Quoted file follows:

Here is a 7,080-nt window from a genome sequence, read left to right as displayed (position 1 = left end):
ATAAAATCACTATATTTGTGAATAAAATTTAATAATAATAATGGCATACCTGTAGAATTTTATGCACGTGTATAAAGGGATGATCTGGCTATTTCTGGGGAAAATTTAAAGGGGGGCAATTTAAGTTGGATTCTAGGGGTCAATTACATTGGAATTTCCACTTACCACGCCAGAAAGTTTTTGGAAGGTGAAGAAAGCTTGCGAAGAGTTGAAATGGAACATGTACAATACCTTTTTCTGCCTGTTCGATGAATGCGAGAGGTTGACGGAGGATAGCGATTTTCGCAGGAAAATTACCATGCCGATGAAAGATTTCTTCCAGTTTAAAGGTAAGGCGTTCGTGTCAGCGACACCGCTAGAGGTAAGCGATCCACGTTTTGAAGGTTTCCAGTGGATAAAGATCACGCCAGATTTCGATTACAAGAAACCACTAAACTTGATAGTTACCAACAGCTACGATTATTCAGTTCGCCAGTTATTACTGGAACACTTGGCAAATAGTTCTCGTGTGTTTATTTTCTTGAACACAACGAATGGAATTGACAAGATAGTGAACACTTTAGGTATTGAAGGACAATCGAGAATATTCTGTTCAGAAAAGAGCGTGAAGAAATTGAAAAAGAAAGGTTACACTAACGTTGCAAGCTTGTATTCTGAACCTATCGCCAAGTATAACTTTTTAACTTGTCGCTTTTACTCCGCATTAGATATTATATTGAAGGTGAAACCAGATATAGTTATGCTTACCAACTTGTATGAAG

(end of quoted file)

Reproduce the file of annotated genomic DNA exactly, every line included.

Here is a 7,080-nt window from a genome sequence, read left to right as displayed (position 1 = left end):
ATAAAATCACTATATTTGTGAATAAAATTTAATAATAATAATGGCATACCTGTAGAATTTTATGCACGTGTATAAAGGGATGATCTGGCTATTTCTGGGGAAAATTTAAAGGGGGGCAATTTAAGTTGGATTCTAGGGGTCAATTACATTGGAATTTCCACTTACCACGCCAGAAAGTTTTTGGAAGGTGAAGAAAGCTTGCGAAGAGTTGAAATGGAACATGTACAATACCTTTTTCTGCCTGTTCGATGAATGCGAGAGGTTGACGGAGGATAGCGATTTTCGCAGGAAAATTACCATGCCGATGAAAGATTTCTTCCAGTTTAAAGGTAAGGCGTTCGTGTCAGCGACACCGCTAGAGGTAAGCGATCCACGTTTTGAAGGTTTCCAGTGGATAAAGATCACGCCAGATTTCGATTACAAGAAACCACTAAACTTGATAGTTACCAACAGCTACGATTATTCAGTTCGCCAGTTATTACTGGAACACTTGGCAAATAGTTCTCGTGTGTTTATTTTCTTGAACACAACGAATGGAATTGACAAGATAGTGAACACTTTAGGTATTGAAGGACAATCGAGAATATTCTGTTCAGAAAAGAGCGTGAAGAAATTGAAAAAGAAAGGTTACACTAACGTTGCAAGCTTGTATTCTGAACCTATCGCCAAGTATAACTTTTTAACTTGTCGCTTTTACTCCGCATTAGATATTATATTGAAGGTGAAACCAGATATAGTTATGCTTACCAACTTGTATGAAG